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Library Sunday hours may continue; non-library events now allowed in building

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Sunday hours at Roswell P. Flower Memorial Library may be here to stay.

During Tuesday’s Board of Trustees meeting, Watertown City Manager Sharon A. Addison discussed how she and the library were working to keep the library open every day of the week.

“We did not have Sunday hours in the budget for 2012-13, so we’re at a loss for how to do this,” she said. “We’re in scramble mode right now.”

She suggested City Council reallocate $25,000 that was budgeted to build stairs behind the library. With the money, the city can hire temporary clerks to work Sundays until the new fiscal year begins in July. Library Director Barbara J. Wheeler determined the cost to keep the doors open Sunday — including maintenance, having librarians work when the temporary clerks could not and hiring a new clerk — would be about $11,000.

“One of the clerks was scheduled for surgery as soon as the trial ended because she thought it would just be eight weeks,” Ms. Wheeler said.

She resigned shortly after due to surgery complications.

Librarians who work on Sunday would be compensated, according to the resolution to recommend the reallocation to the City Council.

“(The librarians) don’t want me to work every Sunday,” Ms. Wheeler said. “It was their suggestion. They’re willing to take it on.”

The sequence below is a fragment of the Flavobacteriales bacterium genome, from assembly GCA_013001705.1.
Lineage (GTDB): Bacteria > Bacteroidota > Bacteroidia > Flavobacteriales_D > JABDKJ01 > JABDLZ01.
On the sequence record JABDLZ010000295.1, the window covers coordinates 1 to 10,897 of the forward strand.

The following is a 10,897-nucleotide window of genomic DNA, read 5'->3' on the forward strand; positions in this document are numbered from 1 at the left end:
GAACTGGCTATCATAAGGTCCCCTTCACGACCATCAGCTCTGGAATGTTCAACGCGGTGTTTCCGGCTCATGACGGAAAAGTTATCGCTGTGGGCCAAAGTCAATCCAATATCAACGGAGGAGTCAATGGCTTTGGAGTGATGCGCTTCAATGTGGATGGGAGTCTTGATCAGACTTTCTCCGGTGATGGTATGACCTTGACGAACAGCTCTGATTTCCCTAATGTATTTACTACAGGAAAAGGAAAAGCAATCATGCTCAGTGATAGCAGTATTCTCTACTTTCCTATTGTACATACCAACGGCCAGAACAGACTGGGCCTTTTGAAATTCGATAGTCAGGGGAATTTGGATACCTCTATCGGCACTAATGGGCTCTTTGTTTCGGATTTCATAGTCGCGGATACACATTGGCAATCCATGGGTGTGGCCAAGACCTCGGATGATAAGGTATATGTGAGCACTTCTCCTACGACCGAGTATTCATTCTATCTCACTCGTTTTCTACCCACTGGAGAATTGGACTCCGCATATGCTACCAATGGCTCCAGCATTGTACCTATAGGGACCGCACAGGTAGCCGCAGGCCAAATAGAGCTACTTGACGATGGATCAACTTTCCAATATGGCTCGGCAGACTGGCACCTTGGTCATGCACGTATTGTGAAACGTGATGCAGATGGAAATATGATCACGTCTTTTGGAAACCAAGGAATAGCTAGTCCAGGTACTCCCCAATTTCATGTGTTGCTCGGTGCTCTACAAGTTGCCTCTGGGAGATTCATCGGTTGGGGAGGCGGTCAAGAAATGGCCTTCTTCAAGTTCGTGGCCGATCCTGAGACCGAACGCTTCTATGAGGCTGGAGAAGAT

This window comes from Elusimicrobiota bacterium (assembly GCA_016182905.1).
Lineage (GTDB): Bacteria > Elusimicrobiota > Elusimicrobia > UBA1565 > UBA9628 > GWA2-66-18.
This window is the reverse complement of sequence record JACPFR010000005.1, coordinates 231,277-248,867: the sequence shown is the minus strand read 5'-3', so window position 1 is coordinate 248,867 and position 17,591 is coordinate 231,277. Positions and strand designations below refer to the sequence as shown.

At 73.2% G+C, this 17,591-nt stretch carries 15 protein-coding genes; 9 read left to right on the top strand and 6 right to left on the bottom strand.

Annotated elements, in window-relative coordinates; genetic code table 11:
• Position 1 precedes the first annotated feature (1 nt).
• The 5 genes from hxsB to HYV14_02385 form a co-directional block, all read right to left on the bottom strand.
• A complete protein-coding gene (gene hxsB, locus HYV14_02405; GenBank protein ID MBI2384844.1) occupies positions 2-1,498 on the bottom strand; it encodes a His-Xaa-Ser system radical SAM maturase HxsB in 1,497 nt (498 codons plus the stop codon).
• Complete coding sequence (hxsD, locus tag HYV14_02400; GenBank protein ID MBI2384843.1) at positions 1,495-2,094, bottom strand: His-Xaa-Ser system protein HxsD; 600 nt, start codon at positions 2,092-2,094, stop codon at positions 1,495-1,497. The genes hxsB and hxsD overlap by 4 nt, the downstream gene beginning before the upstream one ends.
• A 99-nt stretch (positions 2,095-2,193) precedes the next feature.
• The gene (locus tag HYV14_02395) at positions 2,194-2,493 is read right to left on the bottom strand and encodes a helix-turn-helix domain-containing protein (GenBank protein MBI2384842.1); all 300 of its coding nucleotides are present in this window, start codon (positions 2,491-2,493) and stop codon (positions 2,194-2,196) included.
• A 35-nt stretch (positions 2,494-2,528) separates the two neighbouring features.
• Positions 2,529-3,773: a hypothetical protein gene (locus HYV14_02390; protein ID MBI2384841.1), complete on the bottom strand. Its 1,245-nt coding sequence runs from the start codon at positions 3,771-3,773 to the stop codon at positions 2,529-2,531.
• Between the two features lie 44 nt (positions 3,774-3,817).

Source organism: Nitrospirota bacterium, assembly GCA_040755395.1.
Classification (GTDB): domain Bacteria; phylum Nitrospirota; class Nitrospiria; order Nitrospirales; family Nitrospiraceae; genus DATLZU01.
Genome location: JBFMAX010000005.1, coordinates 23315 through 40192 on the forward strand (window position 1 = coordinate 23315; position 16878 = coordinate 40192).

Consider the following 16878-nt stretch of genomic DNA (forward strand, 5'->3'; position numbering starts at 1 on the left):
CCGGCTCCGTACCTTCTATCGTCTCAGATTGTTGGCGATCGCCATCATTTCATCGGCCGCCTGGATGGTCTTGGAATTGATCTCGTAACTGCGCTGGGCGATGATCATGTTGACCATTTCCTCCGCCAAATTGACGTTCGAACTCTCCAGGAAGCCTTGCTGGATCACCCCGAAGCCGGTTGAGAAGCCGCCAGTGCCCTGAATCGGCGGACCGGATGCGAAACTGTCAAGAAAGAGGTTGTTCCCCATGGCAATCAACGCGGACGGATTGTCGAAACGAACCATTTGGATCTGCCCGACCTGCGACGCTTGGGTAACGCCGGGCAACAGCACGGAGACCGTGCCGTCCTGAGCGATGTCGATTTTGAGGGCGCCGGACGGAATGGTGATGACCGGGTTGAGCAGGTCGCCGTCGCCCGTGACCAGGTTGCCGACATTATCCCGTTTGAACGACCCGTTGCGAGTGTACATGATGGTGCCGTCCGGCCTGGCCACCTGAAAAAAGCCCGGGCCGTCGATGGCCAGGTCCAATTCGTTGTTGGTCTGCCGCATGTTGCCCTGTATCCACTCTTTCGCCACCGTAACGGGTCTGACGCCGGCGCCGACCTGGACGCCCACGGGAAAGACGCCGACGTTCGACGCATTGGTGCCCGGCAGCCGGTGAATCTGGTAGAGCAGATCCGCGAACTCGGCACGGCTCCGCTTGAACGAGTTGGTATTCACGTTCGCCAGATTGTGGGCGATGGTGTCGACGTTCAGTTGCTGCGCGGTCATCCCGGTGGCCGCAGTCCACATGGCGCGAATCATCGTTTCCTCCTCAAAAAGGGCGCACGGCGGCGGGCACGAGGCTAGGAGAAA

Ms. Addison said she plans to bring up the idea at the next City Council meeting.

The Sunday trial, which ran from Oct. 7 through Nov. 25, was a success, according to both the council and the trustees. About 170 patrons came through the doors the first Sunday the library was open. The library averaged nearly 250 patrons the first six Sundays.

“I was surprised and pleased,” Ms. Wheeler said previously.

In other business, the library trustees passed a resolution to revert to their old events policy to allow outside organizations to hold events in the building — at Ms. Wheeler’s discretion — for the time being.

During the September trustees meeting, a resolution was passed 9-1 to prohibit events not related to the library, the Friends of the Library or the city. Trustee Maxine M. Quigg said she received criticism over the action. “Damage has been done,” she said.

The Policy Committee will present a refined policy at the January meeting.

Trustees discussed a potential policy to allow a maximum of four events per year, but Mrs. Quigg said restricting events would be a bad idea.

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